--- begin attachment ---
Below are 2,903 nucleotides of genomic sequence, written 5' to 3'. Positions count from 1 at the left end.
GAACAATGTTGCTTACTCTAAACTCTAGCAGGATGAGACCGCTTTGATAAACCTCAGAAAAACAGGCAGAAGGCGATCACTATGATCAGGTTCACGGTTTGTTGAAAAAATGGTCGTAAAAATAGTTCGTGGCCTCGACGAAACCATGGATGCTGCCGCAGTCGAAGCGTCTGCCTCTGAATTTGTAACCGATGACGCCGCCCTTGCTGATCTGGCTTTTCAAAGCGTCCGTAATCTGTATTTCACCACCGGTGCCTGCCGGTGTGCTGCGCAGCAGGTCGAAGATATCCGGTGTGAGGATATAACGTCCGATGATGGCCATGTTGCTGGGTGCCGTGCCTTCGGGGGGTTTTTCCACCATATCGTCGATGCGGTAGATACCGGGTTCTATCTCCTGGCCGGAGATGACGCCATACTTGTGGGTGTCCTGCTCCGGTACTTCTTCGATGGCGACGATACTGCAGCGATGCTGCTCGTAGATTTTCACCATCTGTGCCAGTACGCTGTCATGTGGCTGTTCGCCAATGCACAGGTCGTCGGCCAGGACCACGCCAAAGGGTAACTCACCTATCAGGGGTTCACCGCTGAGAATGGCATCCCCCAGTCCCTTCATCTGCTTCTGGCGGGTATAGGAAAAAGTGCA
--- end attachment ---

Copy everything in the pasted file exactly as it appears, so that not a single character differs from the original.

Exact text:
Below are 2,903 nucleotides of genomic sequence, written 5' to 3'. Positions count from 1 at the left end.
GAACAATGTTGCTTACTCTAAACTCTAGCAGGATGAGACCGCTTTGATAAACCTCAGAAAAACAGGCAGAAGGCGATCACTATGATCAGGTTCACGGTTTGTTGAAAAAATGGTCGTAAAAATAGTTCGTGGCCTCGACGAAACCATGGATGCTGCCGCAGTCGAAGCGTCTGCCTCTGAATTTGTAACCGATGACGCCGCCCTTGCTGATCTGGCTTTTCAAAGCGTCCGTAATCTGTATTTCACCACCGGTGCCTGCCGGTGTGCTGCGCAGCAGGTCGAAGATATCCGGTGTGAGGATATAACGTCCGATGATGGCCATGTTGCTGGGTGCCGTGCCTTCGGGGGGTTTTTCCACCATATCGTCGATGCGGTAGATACCGGGTTCTATCTCCTGGCCGGAGATGACGCCATACTTGTGGGTGTCCTGCTCCGGTACTTCTTCGATGGCGACGATACTGCAGCGATGCTGCTCGTAGATTTTCACCATCTGTGCCAGTACGCTGTCATGTGGCTGTTCGCCAATGCACAGGTCGTCGGCCAGGACCACGCCAAAGGGTAACTCACCTATCAGGGGTTCACCGCTGAGAATGGCATCCCCCAGTCCCTTCATCTGCTTCTGGCGGGTATAGGAAAAAGTGCA